Manataka® American Indian Council

 

 

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FEATURE STORY

May 2011

 

THINKING BIG THOUGHTS vs. POOR PLANNING

Copyright © 2011 Evan Pritchard

 

How the Mistakes of a Few Put the Environment at Risk for All

 

 

The Mi’kmaq word for wisdom is "Unkeedassee-waq’n," "thinking big thoughts." This means "thinking ahead," even seven generations ahead. Young Algonquin fathers would sometimes plant cedar tree shoots at a scenic site for their grandchildren to enjoy 56 years later. They planted American Ginseng and waited seven years before harvesting it. They used ingenious controlled fire methods 12 hours before a rainstorm to produce an ideal garden spot two years later. They lived in the moment, but also thought big enough thoughts to reap benefits years into the future. These are the kind of native people that vowed to become Landkeepers, knowing they would remain in contact with the land as spirit helpers for a thousand years. According to elders from many nations, they are still working with us today.

 

This art of thinking ahead while acting in the now seems to be a lost art, judging by recent news. The engineers of Japan’s Fukushima Dai-ichi Plant knew they were building a large power plant near the ocean on a major fault line, so they did a study first, good planning. They found that there was a 10% chance that a tsunami would overrun the plant’s defenses but built it anyway. Bad planning. Log onto:  http://www.msnbc.msn.com/ id/42325085/ns/world_news-asia-pacific/

 

Rods were completely exposed. There was a hydrogen explosion at building #4’s reactor on March 17th. Part of the building crumbled. The government was prepared to pour water onto the exposed fuel rods, good planning. Most of the water missed the target. But that’s okay because the water that did hit the target caused some contaminated water to overflow into local streams and rivers. (CBS, 3/29/11) At the same time, unconfirmed reports are popping up that the main radiation cloud passed over New York State and is now in Eastern Canada.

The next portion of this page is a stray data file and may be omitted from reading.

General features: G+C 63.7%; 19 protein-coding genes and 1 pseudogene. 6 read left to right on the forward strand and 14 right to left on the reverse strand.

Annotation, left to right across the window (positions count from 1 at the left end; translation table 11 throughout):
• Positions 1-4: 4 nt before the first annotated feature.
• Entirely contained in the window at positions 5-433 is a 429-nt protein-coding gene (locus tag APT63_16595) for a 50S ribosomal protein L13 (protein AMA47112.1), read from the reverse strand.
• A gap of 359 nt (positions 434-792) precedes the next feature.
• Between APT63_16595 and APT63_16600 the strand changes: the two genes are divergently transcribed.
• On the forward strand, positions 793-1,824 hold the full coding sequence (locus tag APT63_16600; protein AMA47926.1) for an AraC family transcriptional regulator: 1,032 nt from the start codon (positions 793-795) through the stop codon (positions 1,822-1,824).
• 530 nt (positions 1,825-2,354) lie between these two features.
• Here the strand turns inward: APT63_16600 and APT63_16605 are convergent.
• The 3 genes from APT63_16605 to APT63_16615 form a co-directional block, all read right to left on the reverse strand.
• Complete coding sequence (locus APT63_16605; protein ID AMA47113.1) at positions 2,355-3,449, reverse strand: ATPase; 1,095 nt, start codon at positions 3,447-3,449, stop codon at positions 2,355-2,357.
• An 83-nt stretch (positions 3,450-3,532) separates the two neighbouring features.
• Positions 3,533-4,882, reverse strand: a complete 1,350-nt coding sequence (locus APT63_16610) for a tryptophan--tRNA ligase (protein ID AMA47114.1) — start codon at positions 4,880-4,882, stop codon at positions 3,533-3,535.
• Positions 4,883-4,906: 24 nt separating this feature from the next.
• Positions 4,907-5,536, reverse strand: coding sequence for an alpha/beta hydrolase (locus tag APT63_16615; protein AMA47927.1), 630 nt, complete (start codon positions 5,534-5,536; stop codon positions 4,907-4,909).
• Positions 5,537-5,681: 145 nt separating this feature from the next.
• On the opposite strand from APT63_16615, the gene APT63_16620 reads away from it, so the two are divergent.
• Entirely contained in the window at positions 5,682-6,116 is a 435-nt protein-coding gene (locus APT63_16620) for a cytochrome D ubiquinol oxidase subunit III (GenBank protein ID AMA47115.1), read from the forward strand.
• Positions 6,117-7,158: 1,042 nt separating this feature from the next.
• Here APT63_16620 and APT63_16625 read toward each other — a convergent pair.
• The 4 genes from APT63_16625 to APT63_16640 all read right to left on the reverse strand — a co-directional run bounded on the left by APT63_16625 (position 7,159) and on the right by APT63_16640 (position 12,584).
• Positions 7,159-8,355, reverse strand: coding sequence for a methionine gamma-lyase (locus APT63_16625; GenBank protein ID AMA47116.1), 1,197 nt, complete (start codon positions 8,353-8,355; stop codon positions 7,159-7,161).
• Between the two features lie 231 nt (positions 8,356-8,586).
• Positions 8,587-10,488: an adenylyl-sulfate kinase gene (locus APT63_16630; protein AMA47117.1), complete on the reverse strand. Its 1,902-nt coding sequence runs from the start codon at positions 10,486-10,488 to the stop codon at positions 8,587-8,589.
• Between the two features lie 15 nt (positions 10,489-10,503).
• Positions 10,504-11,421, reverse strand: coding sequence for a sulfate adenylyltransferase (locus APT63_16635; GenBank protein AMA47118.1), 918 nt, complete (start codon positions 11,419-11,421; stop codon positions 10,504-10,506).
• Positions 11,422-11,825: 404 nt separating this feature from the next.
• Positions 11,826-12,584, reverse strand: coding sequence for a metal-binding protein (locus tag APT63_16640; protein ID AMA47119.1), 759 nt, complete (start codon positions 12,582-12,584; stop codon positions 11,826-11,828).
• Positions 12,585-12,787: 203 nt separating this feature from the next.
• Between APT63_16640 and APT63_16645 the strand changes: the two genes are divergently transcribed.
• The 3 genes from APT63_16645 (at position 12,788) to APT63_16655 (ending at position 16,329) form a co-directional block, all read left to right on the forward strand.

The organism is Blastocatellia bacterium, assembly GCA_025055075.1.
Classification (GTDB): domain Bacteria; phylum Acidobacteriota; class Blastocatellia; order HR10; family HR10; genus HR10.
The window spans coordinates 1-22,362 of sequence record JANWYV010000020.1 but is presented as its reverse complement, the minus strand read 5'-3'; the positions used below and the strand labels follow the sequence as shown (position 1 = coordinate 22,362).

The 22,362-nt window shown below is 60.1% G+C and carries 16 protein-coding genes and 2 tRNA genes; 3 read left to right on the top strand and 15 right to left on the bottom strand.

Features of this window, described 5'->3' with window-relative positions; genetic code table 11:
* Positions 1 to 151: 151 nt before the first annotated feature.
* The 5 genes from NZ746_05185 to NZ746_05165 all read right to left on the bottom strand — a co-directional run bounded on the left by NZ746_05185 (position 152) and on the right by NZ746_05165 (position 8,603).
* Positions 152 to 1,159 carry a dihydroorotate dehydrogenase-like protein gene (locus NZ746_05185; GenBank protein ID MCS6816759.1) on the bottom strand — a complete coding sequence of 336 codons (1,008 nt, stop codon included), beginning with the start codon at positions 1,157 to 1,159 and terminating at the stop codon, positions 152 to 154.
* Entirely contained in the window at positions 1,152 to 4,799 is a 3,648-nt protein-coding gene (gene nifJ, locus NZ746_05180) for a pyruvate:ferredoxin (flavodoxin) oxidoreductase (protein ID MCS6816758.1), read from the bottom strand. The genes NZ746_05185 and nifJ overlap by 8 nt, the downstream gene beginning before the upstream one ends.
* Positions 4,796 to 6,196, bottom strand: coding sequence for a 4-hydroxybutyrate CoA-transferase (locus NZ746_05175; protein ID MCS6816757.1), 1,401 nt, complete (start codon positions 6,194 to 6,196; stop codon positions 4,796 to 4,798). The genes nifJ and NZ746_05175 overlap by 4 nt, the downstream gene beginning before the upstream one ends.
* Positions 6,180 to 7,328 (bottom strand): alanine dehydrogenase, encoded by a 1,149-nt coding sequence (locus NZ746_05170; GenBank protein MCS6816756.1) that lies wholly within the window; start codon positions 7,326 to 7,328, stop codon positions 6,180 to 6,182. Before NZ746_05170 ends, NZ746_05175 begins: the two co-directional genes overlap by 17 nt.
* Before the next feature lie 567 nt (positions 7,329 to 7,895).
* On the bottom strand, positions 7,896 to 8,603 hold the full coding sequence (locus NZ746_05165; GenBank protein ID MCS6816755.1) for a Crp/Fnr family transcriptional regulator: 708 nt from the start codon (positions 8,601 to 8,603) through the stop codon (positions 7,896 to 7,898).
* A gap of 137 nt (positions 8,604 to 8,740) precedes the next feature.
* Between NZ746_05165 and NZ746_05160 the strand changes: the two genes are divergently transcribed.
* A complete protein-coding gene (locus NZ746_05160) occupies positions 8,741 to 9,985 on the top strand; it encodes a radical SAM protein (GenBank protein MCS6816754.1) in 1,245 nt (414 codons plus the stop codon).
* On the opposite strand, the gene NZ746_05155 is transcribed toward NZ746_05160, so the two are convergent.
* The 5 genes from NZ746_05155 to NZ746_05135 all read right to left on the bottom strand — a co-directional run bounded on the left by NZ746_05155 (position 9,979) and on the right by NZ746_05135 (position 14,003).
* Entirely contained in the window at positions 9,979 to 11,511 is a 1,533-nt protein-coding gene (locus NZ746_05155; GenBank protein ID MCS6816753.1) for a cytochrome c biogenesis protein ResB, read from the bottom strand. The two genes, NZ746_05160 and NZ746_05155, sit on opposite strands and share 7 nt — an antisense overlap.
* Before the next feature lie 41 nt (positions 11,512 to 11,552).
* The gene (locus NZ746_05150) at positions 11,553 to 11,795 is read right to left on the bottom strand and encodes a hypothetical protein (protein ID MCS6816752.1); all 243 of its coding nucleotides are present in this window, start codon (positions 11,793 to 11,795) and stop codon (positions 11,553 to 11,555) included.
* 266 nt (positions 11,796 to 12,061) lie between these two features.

Now radiation is leaking into the sea. Radiation is showing up 25 miles away; some levels are 400 times the yearly maximum. Singapore has told the UN that cabbage from Japan carries radiation nine times the maximum acceptable level.

http://www.msnbc.msn.com/id/42324795/ns/world_news-asiapacific

 

The tsunami was caused by a 9.0 earthquake off the coast of Honshu Japan on Friday, March 11th, at 12:46 AM EDT. Then seismic activity quieted down for a while. But in the past week there have been an astounding 22 major earthquakes in that zone between 5.0 and 6.1, seven of them in a 27 hour period (March 29-30) which is highly unusual. This reminds us of the ongoing risk of further building damage and more tsunamis. It also reminds us that we tiny humans are no match for the power of the earth, which is what native people have been saying for years. Landkeepers help us communicate with the earth, even on the "grandmother" level, the tectonic plates, as horses and birds do, just before an earthquake. Before World War II, a large portion of homes in Japan had paper walls, and lightweight roofs that were not deadly, all easily replaced after an earthquake, good planning. Now earthquakes are very deadly as well as costly as buildings are made from heavy cinder blocks, bad planning. http://earthquake.usgs.gov/earthquakes/recenteqsww/Quakes/quakes_big.php

 

The volatility of the Honshu fault this March has been greater than almost any since the beginning of Richter measurement, yet scientists must have known all along that it was unstable and should not have built there. Bad planning.

 

Likewise, Indian Point Power Plant is near an old fault line, which erupted with two 7.0 earthquakes on December 18th, 1737 and on August 10th, 1884, bad planning, but unlike Fukushima Dai-ichi, this plant is within 50 miles of 17 million people, 8% of the US population, really bad planning. The radioactive waters that are pumped through pipes at the cooling tanks are corrosive to the kind of steel the pipes are made of. I have been told by an employee (now deceased) that this liquid is now dissolving the forty year old pipes, but that this was part of the (bad) plan, and this is right on the Hudson River, which was used as drinking water above Bannerman’s Island by Native Americans a short 400 years ago.